Similar rallies create exclusion through cost. The Bullrun Rally — a yearly cross-country escapade for exotic cars — costs $20,000 to register. And that’s before the costs of putting together a fancy, clean, finely tuned automobile. The Kansas rally charges just $10 per team. Some Gamblers are free: all you need is a street-legal car and driver’s license.
“That’s what makes us the most approachable motorsport in the world,” Morgan says. “Even the brokest dude in the world can have a piece of s**t car and that automatically qualifies you to come out and do something awesome.”
When the Gambler started, Morgan knew every driver. Now, there might be two thousand people at any given rally. Last year, thanks to sponsorships and memorabilia sales, the Gambler actually made some money. It wasn’t much, but Morgan’s mud derby had somehow become profitable. One of the guys who made Duck Dynasty heard about the Gambler and is trying to turn it into a Discovery Channel TV show. Although he’d love the publicity, TV time and advertisements are the opposite of what Morgan wants for his creation.
“It doesn’t have to be this big organized thing; you can just go do it,” Morgan says. “I want Gambling to be a verb, like going hiking.”
A gallery of the Gambler 500 teams
“The Gambler is the only thing we have in common. We’re all strangers when we get here.”
This is the second-ever Gambler 500 in Kansas. Glen and his wife, Mae Jeanes, handle the preliminary and clerical work: getting people registered, selling apparel and stickers, and mapping the route around eastern Kansas. They aren’t paid and have nothing to gain from facilitating the event — except a good time.
“There’s no drama. There’s no fights,” Mae says. “Plenty of times people have been pulled over, but there have been no tickets, not one arrest … The Gambler is the only thing we have in common. We’re all strangers when we get here.”
“We celebrate the weirdos and the oddball,” Morgan adds.
That’s the part of the Gambler that people talk up the most — the fraternal bond between those who never would have met otherwise. It forms when you follow other teams on the road, party the night away at the midway point, or pull someone you just met a couple hours ago out of a ditch. The Gambler oftentimes requires teams to work together.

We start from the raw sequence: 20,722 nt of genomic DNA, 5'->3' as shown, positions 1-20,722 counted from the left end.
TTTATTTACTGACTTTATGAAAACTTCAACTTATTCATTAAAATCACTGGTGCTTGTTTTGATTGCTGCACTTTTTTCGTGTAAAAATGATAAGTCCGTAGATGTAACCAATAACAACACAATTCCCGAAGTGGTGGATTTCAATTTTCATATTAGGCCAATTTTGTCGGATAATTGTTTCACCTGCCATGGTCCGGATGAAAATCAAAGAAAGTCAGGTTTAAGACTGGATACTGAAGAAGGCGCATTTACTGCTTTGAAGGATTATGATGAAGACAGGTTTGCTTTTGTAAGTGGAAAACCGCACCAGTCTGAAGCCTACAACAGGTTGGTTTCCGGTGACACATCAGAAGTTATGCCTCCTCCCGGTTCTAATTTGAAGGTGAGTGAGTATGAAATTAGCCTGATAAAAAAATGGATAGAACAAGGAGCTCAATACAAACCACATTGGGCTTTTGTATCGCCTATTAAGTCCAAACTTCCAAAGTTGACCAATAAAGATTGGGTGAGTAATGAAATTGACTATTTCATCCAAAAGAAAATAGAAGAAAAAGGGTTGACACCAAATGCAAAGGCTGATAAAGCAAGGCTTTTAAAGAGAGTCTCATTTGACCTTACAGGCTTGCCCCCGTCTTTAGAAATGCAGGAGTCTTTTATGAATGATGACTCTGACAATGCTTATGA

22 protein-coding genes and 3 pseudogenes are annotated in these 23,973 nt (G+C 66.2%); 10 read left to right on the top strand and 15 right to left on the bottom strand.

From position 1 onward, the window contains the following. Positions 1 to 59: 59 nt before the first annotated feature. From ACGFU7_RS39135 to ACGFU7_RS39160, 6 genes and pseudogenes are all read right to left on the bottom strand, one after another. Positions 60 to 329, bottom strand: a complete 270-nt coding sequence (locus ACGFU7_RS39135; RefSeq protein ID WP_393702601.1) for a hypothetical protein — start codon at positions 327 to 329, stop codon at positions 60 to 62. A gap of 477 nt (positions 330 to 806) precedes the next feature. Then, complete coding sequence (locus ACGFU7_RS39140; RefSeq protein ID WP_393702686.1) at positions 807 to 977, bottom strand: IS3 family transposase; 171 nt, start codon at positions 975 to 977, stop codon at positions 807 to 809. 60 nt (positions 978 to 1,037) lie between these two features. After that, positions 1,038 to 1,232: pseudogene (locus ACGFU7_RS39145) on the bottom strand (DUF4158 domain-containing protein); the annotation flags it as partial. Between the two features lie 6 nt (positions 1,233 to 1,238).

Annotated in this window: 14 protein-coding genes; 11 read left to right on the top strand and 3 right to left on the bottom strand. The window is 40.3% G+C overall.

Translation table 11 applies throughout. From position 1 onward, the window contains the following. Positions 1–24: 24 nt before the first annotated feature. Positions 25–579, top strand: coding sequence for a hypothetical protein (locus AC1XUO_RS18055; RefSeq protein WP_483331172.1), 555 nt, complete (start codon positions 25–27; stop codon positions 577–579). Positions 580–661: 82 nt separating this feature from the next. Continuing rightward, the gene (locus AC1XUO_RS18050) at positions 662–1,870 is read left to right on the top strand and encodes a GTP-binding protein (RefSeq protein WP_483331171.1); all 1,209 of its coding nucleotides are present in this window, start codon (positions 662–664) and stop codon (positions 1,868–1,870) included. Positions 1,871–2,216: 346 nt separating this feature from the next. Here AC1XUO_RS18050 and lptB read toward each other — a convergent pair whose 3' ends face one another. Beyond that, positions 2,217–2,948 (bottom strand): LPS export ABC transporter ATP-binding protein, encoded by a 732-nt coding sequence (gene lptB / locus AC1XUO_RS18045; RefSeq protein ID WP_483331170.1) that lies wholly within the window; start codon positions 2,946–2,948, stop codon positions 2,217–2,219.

Organizers aid the process by trying to make the route as off-road as possible. Some of the bigger Gamblers out in the Ozarks or Oregon have more freedom, thanks to an excess of public land that’s legal to drive on. Others get more inventive, like the one that goes from Southern California to Las Vegas, or the Detroit Gambler that claims to have featured more than a thousand cars.
Regardless of the location, the premise is the same: Teams just have to make it to every checkpoint, taking a selfie at each one as evidence. Nobody has ever gotten seriously hurt at a Gambler. The cars, on the other hand, take a beating.
Checkpoint 1: Switch Back Bridge
Standing on the bridge on Saturday morning, Ironman — whose name is literally Anthony Stark — brags about his ride. It’s a 2005 Ford Crown Victoria that was once a cop car. It’s equipped with skid plates, a custom three-inch-lift, 30-inch tires and straight pipes that make it sound like a hot rod. Oh, and don’t forget the custom bumper that looks like it could topple a building. He’s ready.
As a 26-year-old veteran and truck-driving business owner, Ironman has the means and mechanical knowledge to be a competitive Gambler. Back home in the Ozarks — when he’s not Gamblin’ — Ironman is smashing up cars as a demolition derby driver. Behind the wheel is where he feels the most comfortable. The Gambler 500 is Ironman’s church, it’s what he believes in. The driver’s seat is his pulpit.